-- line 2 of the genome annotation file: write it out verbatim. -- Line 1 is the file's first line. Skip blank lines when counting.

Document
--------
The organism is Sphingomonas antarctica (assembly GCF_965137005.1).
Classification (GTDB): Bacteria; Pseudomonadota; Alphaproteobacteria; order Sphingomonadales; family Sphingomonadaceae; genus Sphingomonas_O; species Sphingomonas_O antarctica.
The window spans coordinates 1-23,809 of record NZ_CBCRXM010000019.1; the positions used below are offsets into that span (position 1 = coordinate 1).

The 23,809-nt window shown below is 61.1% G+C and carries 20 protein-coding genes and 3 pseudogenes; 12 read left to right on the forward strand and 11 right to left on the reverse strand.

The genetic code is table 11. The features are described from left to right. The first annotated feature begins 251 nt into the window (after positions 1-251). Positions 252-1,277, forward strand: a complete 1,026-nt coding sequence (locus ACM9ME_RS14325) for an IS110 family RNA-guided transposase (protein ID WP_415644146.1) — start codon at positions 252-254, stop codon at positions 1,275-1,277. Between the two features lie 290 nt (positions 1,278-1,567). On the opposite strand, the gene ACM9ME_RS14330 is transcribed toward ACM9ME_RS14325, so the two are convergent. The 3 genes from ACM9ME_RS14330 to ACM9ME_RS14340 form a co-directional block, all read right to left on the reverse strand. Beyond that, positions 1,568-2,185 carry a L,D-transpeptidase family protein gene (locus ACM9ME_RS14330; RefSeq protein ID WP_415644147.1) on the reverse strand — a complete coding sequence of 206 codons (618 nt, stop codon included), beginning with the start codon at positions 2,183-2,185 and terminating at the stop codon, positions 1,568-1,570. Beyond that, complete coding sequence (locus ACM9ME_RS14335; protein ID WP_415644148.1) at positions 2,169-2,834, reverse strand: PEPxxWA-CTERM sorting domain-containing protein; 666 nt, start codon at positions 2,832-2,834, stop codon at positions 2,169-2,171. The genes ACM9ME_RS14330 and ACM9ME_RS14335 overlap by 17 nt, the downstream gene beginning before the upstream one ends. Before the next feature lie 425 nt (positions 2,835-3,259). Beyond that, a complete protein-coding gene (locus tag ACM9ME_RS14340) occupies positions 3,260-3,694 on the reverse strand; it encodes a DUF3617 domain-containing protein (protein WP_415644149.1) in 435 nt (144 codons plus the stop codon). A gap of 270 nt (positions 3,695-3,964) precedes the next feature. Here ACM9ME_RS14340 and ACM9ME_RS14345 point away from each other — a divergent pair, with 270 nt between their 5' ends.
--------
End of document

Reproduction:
Classification (GTDB): Bacteria; Pseudomonadota; Alphaproteobacteria; order Sphingomonadales; family Sphingomonadaceae; genus Sphingomonas_O; species Sphingomonas_O antarctica.